Jewish World Review Nov. 16, 1999 /7 Kislev, 5760
Ben & Jerry serve
up junk science
ACCORDING TO RECENT product testing conducted by a
former government scientist and a risk assessment expert, Ben & Jerry's Ice
Cream contains dioxin.
Yes, dioxin - the chemical billed as "the most dangerous carcinogen known
to man." Yes, dioxin - the noxious scourge that Greenpeace calls a "global
health risk." Yes, dioxin - the very poison Ben & Jerry describe as "one
of the most toxic substances in our environment today."
That's right. By Ben & Jerry's own environmental standards, the famous
frozen goodies with a flaming, left-wing social conscience may be hazardous
to your health. And we're not just talking about extra calories.
Michael Gough, a former federal researcher, and Steve Milloy, risk analyst
and editor of junkscience.com, evaluated a sample of Ben & Jerry's "World's
Best Vanilla" ice cream for the presence of
2,3,7,8-tetrachlordibenzo-p-dioxin. The tested scoop had 0.79 parts per
trillion of dioxin (give or take a few tiny toxic specks). That's roughly
200 times greater than the "virtually safe" daily dose set by the
Environmental Protection Agency.
Rational scientists, starting with Gough and Milloy, will tell you that
this negligible amount of dioxin is perfectly safe to consume. But Ben
Cohen (a member of the Greenpeace board of directors) and Jerry Greenfield
deserve to have their products judged by their own irrational health
standards. They are purveyors of a mindless, zero-tolerance mentality when
it comes to man-made chemicals.
Harmless, trace levels of dioxins can be found not only in dairy foods and
in the by-products of paper milling and insecticides, but also in
preservatives used to treat and protect railroad ties and telephone poles,
coolants for transformers, copy paper and plastics, insulation and flame
Yet, in an online position paper titled "Ben & Jerry's Thoughts on:
Dioxin," the ice cream moguls chant the well-worn Greenpeace mantra: "The
only safe level of dioxin exposure is no exposure at all."
Never mind that absolute zero exposure would mean ending sales of their own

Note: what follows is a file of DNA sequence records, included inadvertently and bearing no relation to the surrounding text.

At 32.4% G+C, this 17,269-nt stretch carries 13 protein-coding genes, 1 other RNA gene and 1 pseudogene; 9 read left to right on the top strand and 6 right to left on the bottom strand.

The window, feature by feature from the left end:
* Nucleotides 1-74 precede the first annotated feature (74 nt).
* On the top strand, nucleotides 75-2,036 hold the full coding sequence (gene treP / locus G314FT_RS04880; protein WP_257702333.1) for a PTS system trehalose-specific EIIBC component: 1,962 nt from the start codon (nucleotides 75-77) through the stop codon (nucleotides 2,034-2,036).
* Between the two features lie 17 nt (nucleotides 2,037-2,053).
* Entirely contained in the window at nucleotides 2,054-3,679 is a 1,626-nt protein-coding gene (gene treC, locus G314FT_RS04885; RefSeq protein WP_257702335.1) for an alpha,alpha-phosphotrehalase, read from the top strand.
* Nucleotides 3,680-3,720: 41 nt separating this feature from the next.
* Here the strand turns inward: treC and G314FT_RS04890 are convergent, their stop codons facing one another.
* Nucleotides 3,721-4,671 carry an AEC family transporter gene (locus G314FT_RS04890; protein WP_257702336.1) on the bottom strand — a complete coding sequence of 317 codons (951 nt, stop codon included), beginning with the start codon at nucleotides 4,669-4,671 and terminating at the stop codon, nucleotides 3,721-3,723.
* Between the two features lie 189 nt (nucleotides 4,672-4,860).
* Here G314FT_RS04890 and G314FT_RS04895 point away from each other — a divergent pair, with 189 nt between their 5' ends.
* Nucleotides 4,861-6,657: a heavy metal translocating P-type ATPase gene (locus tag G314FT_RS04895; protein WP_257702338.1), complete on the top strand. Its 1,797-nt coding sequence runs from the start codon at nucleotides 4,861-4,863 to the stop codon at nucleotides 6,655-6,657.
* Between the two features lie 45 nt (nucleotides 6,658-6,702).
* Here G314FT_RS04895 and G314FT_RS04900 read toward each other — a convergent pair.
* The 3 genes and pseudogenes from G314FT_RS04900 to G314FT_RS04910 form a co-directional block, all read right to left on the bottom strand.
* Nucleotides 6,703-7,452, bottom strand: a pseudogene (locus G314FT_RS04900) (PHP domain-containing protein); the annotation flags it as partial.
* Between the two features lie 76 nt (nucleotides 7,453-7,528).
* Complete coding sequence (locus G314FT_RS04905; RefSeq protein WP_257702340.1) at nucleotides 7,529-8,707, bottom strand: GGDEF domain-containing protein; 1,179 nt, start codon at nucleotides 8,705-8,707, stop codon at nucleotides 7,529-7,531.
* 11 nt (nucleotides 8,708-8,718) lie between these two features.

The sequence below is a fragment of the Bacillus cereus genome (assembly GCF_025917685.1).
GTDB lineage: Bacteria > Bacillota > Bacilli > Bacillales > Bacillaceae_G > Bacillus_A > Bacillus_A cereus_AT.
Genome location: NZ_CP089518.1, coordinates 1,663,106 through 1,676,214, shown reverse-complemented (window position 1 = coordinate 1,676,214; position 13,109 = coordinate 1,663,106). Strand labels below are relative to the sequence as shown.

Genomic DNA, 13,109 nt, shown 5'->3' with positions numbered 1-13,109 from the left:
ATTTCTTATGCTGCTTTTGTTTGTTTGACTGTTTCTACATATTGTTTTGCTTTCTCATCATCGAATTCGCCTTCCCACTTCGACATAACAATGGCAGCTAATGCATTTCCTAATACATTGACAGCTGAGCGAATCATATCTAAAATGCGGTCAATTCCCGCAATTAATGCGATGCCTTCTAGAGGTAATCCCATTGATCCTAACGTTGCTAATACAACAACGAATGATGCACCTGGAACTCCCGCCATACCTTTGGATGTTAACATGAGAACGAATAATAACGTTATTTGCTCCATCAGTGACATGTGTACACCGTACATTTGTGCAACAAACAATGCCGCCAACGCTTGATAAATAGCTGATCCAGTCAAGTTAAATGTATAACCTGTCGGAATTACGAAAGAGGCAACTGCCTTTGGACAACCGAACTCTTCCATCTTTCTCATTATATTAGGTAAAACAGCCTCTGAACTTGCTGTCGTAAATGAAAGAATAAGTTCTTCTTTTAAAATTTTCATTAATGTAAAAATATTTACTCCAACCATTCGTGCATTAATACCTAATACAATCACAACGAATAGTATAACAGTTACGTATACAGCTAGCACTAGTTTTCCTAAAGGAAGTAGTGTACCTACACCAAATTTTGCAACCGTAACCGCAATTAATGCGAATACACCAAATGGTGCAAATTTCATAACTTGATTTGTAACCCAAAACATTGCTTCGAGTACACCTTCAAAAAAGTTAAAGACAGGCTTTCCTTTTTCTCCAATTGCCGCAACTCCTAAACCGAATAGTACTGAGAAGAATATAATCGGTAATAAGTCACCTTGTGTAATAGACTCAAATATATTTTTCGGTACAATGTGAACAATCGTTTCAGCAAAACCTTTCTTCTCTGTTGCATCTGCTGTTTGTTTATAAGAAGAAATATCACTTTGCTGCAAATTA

dioxin-sprinkled delights. It would also require the eradication of
volcanoes and forest fires, which emit natural dioxins. Yes, Mother Earth
herself is to blame for manufacturing dread dioxin. But blaming her won't
sell ice cream or win environmental kudos.
So Ben & Jerry fixate on the small amount of dioxin that's a byproduct of
chlorine-using pulp and paper mills. Earlier this year, the Vermont-based
company switched from regular paper cartons to unbleached packaging. With
the help of environmental alarm specialists at D.C.-based Fenton
Communications, which hatched the Alar scare of 1989, Ben & Jerry
publicized new containers dubbed "ECO-pints."
The company's "Director of Social Mission" trumpeted the new innovation as
"one small step for the environment that can really make a difference." The
only real difference such gimmicks make is an increase in junk-science
Hysteria over dioxin is based largely on discredited assumptions about
extremely high-dosage, cancer-causing dioxin tests in guinea pigs.
Substances that cause cancer in rodents at high doses often do not cause
cancer in humans at much lower doses. But you'll never hear Ben & Jerry
serve up that scientific caveat.
Nor in Ben & Jerry's educational propaganda do they mention that
international research on one of the worst dioxin-related industrial
accidents in Seveso, Italy - where residents were exposed to levels as high
as 230 parts per billion - showed no adverse health effects except slightly
higher rates of chloracne (a mild skin condition). Instead, the duo
reflexively echo the undocumented claim that dioxin "is known to cause
cancer, genetic and reproductive defects and learning disabilities."
Ben & Jerry's spokeswoman Chrystie Heimert admitted to me that Ben &
Jerry's environmental agenda "is kind of out there, but that's the
culture." She acknowledged that the company had not tested its own
products for dioxin. "But we can't control the dioxin in our product.
There's dioxin in every food group. It's in the atmosphere."
So what about Ben & Jerry's position that "the only safe level of dioxin
exposure is no exposure at all?"
"We don't purport to be experts on dioxin," Heimert said. Oh. As for the
charge of hypocrisy, Heimert told me Ben & Jerry believe they've been
unfairly singled out.
Call it a case of just
JWR contributor Michelle Malkin can be reached by clicking here.
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©1999, Creators Syndicate